According to the Grade 1 Common Core State Standards, math instruction should focus on four critical areas, one of which is developing understanding of whole number relationships and place value, including grouping in tens and ones. Getting there doesn’t happen by accident: it starts with building a solid understanding of 2-digit numbers (which is the 1.NBT.B cluster) together with the ability to use place value understanding and properties of operations to add and subtract (1.NBT.C cluster). It’s an extremely important goal (and not the easiest one) as fluency with multi-digit numbers will build upon this knowledge.

Some time ago, we released our Numeration 21-100 topic, which is aligned with goals of the 1.NBT.B cluster. It is a sequence of 22 exercises covering how 2-digit numbers are composed, how to compare them, place value, and round numbers. These skills prepare students to successfully begin adding and subtracting 2-digit numbers, which is what our latest topic, Plus & Minus 1-100 (part 1) designed for.

In this post, we’ll walk you through the sequence of 16 exercises that comprise Plus & Minus 1-100 (part 1) to give you an in-depth view of the learning behind it…

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Your students loved Strings and Beads puzzles, now keep them thinking with Shapes and Figures! Stretch your students’ understanding of math and logic with this FREE 12-page download!
Enjoy Shapes and Figures with your students today! ☺

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(This is a guest post from our friend Brandi, an elementary teacher who will share a fun classroom activity for promoting awareness of large numbers.) A Guessing Jar is one of my favorite activities for promoting number sense and an awareness of how large a number is. I love that it can be filled with anything small or large and right away we have a number activity that is unique every time. n order to allow everyone a chance to bring in something for the jar, I have each student bring in an item for the jar during their birthday week. Candy is always a favorite but it’s up to each child. I have had everything from candy to cotton balls to Legos. The first thing my students do is make their individual estimates. At the beginning of the year their guesses fall into a wide range of way too small to way too large, but by mid-year or end of the year the guesses are becoming more and more accurate.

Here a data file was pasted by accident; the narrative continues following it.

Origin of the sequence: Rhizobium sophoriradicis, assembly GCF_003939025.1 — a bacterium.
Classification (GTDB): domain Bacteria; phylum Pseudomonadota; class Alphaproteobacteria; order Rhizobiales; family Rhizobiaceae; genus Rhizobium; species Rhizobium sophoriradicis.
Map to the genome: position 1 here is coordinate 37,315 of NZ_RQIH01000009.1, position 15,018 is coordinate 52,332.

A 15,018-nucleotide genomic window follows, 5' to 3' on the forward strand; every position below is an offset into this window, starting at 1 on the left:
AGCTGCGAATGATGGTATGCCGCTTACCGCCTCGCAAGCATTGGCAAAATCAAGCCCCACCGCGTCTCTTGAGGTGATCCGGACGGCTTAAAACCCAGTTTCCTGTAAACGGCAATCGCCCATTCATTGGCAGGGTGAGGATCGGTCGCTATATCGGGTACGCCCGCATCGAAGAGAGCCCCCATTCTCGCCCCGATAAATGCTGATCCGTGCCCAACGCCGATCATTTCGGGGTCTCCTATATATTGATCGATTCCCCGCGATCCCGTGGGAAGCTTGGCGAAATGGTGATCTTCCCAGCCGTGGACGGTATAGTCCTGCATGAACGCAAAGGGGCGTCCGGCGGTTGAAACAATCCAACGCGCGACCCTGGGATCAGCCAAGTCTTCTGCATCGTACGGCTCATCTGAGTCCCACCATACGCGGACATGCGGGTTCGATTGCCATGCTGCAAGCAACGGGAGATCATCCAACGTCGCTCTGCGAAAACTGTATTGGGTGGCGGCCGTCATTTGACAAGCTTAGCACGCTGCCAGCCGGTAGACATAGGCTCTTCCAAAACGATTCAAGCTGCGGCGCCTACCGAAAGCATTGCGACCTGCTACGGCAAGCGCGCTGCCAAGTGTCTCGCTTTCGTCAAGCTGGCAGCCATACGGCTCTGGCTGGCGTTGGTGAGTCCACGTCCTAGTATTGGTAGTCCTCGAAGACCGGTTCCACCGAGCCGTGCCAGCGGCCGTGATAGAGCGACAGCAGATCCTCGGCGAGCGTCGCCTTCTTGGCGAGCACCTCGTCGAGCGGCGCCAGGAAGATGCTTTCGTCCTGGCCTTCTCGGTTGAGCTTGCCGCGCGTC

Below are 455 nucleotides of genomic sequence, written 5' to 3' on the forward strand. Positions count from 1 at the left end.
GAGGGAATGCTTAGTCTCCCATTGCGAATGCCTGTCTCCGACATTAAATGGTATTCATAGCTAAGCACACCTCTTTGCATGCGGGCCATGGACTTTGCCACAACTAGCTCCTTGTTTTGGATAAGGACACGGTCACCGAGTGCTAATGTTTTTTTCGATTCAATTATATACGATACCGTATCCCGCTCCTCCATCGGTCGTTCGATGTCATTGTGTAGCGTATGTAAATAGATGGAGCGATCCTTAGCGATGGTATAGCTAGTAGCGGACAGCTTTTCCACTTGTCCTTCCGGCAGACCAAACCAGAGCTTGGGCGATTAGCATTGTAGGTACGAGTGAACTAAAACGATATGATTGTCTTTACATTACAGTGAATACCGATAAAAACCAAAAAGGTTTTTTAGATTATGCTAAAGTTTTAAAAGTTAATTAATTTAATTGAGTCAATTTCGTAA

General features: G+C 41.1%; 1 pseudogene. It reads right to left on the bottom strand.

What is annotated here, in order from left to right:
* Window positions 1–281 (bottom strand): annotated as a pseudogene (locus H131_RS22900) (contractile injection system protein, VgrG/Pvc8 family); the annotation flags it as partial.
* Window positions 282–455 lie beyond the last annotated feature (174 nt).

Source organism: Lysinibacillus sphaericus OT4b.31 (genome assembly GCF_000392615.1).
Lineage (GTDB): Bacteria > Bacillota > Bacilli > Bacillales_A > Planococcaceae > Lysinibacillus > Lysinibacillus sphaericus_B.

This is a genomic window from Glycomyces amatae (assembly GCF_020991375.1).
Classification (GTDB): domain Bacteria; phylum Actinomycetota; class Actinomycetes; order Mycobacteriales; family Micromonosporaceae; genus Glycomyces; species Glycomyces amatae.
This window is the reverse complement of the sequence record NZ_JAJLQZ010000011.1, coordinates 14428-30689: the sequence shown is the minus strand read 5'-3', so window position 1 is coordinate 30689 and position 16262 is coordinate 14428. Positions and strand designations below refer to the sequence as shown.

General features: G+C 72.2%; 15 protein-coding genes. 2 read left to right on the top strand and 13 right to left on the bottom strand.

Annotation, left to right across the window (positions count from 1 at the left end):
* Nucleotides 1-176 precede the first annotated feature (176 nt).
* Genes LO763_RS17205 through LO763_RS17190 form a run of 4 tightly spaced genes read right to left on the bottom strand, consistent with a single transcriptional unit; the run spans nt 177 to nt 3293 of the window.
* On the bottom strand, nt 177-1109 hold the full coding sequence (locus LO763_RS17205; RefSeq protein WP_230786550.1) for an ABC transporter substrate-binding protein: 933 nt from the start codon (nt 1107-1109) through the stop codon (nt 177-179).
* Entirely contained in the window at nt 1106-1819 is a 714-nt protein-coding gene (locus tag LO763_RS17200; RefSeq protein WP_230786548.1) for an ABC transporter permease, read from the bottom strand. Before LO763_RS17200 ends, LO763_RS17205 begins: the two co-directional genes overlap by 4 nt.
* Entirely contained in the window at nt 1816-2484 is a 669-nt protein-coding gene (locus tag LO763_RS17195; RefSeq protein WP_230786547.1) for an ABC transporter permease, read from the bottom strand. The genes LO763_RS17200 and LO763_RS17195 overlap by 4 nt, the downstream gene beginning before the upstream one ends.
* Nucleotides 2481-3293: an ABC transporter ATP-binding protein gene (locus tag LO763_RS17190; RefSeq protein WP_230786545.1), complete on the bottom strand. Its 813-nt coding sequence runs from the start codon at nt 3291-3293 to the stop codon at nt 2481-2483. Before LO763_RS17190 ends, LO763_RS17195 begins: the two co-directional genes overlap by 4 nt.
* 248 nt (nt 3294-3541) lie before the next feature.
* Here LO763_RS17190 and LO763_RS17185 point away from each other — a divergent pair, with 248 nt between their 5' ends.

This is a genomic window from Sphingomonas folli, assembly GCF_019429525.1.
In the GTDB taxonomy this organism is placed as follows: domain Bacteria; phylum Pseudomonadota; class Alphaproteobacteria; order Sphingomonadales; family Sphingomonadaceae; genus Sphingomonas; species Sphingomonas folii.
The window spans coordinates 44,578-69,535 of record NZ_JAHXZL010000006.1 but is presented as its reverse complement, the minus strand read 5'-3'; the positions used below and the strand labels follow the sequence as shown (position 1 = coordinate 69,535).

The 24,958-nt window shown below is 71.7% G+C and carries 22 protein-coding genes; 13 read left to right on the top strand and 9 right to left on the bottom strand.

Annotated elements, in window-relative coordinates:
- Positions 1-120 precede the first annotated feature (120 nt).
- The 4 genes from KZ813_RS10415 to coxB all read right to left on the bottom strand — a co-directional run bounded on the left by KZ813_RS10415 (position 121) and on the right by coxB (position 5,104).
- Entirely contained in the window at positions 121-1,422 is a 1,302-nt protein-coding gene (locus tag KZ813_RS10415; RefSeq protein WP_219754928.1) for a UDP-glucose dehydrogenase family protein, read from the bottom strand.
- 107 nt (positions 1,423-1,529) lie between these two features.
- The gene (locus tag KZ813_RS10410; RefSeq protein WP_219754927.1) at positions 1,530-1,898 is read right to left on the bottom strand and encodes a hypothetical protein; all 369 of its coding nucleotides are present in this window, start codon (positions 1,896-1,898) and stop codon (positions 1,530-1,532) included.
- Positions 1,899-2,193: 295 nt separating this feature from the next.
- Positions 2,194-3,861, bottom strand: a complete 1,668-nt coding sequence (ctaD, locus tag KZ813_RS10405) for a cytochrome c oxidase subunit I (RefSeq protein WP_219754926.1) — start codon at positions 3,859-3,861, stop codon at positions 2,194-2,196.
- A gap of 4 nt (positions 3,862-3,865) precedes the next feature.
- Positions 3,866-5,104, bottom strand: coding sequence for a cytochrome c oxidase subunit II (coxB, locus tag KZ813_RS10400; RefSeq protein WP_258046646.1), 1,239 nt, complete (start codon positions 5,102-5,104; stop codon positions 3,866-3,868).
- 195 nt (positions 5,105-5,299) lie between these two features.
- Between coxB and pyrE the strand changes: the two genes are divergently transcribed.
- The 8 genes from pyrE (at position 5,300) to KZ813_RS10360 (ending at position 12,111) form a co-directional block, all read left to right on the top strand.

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Difficulty in reading can spill over into other subjects, affecting student performance. Our mission is to make math accessible and enjoyable for all students, while helping teachers run effective, independent centers. For some time now, Happy Numbers has been working to add auditory directions to our online math exercises. This new sound feature allows students to click on the directions within any exercise to hear them read aloud. Now, your primary students can strengthen their math skills without being hindered by reading ability!

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Happy Numbers is bringing a breath of fresh air to your math instruction with unique spatial thinking puzzles! Get your students thinking outside of the box with this FREE 9-page download.

Challenge your students with exercises that:

– Promote spatial/logical thinking
– Engage gifted students and early finishers
– Make a great low-prep independent center

We hope Strings of Beads will brighten your week ☺

Happy spring teaching!

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Every year when I start things rolling in my third grade classroom, I am amazed at the levels of abilities of my students. There are always a handful of students who, for whatever reason, are lacking number sense in big ways. This handful of students typically struggles with making combinations to 10. So I do what any teacher would do best, I re-teach, and re-teach, and re-teach. I always start with a concrete approach first. For example …

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How can you help your primary students make the leap from working with small numbers to becoming fluent with larger ones? One way they can start thinking in larger ‘chunks’ is by counting by tens. More than just an oral exercise, counting by tens is an essential skill that builds number sense, encourages thinking about number structures, and economizes counting and operations. Students with a strong conceptual understanding of round numbers, a ‘ten’, and ‘the tens place’ are better prepared to work with two-digit numbers and beyond. In this post, we will share the ideas behind our exercises in the topic Counting by Tens and some additional tips on reinforcing counting skills using Unifix cubes…

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